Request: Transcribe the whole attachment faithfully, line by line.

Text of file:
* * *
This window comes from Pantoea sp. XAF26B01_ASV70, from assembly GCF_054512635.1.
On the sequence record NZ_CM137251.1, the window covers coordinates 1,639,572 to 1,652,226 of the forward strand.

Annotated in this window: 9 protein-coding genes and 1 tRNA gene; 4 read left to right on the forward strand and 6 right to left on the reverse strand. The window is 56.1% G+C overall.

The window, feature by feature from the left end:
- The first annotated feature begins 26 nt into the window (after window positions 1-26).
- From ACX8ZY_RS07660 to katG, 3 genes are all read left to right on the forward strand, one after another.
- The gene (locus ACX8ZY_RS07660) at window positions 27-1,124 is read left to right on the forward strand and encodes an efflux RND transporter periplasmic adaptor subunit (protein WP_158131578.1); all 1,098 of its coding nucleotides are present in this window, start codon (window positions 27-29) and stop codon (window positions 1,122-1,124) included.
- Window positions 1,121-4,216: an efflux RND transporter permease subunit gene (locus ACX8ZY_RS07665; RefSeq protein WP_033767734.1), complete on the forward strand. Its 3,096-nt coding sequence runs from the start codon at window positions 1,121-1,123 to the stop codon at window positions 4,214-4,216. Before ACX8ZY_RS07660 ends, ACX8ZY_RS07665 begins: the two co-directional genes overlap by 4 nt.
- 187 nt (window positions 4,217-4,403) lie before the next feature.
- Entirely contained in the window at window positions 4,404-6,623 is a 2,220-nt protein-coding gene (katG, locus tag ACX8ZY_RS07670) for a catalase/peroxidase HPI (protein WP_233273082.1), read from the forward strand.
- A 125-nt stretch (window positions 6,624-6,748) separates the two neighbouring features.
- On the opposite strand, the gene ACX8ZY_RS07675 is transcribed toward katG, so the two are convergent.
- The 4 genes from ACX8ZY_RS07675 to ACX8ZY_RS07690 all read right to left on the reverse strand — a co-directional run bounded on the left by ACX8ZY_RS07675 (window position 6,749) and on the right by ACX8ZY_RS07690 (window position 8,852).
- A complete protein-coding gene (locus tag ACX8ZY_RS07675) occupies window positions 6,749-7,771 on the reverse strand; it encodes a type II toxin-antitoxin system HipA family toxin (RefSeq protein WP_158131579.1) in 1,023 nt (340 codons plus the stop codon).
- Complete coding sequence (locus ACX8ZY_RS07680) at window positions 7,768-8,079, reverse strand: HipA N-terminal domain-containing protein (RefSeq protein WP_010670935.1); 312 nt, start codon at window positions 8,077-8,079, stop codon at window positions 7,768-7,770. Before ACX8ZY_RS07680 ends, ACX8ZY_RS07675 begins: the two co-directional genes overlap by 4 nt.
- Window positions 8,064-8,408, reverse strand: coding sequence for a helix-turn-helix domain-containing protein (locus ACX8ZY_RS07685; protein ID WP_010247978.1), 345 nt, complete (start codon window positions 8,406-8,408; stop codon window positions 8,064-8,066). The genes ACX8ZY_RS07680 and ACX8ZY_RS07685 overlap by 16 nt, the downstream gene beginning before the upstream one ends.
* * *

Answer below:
This window comes from Pantoea sp. XAF26B01_ASV70, from assembly GCF_054512635.1.
On the sequence record NZ_CM137251.1, the window covers coordinates 1,639,572 to 1,652,226 of the forward strand.

Annotated in this window: 9 protein-coding genes and 1 tRNA gene; 4 read left to right on the forward strand and 6 right to left on the reverse strand. The window is 56.1% G+C overall.

The window, feature by feature from the left end:
- The first annotated feature begins 26 nt into the window (after window positions 1-26).
- From ACX8ZY_RS07660 to katG, 3 genes are all read left to right on the forward strand, one after another.
- The gene (locus ACX8ZY_RS07660) at window positions 27-1,124 is read left to right on the forward strand and encodes an efflux RND transporter periplasmic adaptor subunit (protein WP_158131578.1); all 1,098 of its coding nucleotides are present in this window, start codon (window positions 27-29) and stop codon (window positions 1,122-1,124) included.
- Window positions 1,121-4,216: an efflux RND transporter permease subunit gene (locus ACX8ZY_RS07665; RefSeq protein WP_033767734.1), complete on the forward strand. Its 3,096-nt coding sequence runs from the start codon at window positions 1,121-1,123 to the stop codon at window positions 4,214-4,216. Before ACX8ZY_RS07660 ends, ACX8ZY_RS07665 begins: the two co-directional genes overlap by 4 nt.
- 187 nt (window positions 4,217-4,403) lie before the next feature.
- Entirely contained in the window at window positions 4,404-6,623 is a 2,220-nt protein-coding gene (katG, locus tag ACX8ZY_RS07670) for a catalase/peroxidase HPI (protein WP_233273082.1), read from the forward strand.
- A 125-nt stretch (window positions 6,624-6,748) separates the two neighbouring features.
- On the opposite strand, the gene ACX8ZY_RS07675 is transcribed toward katG, so the two are convergent.
- The 4 genes from ACX8ZY_RS07675 to ACX8ZY_RS07690 all read right to left on the reverse strand — a co-directional run bounded on the left by ACX8ZY_RS07675 (window position 6,749) and on the right by ACX8ZY_RS07690 (window position 8,852).
- A complete protein-coding gene (locus tag ACX8ZY_RS07675) occupies window positions 6,749-7,771 on the reverse strand; it encodes a type II toxin-antitoxin system HipA family toxin (RefSeq protein WP_158131579.1) in 1,023 nt (340 codons plus the stop codon).
- Complete coding sequence (locus ACX8ZY_RS07680) at window positions 7,768-8,079, reverse strand: HipA N-terminal domain-containing protein (RefSeq protein WP_010670935.1); 312 nt, start codon at window positions 8,077-8,079, stop codon at window positions 7,768-7,770. Before ACX8ZY_RS07680 ends, ACX8ZY_RS07675 begins: the two co-directional genes overlap by 4 nt.
- Window positions 8,064-8,408, reverse strand: coding sequence for a helix-turn-helix domain-containing protein (locus ACX8ZY_RS07685; protein ID WP_010247978.1), 345 nt, complete (start codon window positions 8,406-8,408; stop codon window positions 8,064-8,066). The genes ACX8ZY_RS07680 and ACX8ZY_RS07685 overlap by 16 nt, the downstream gene beginning before the upstream one ends.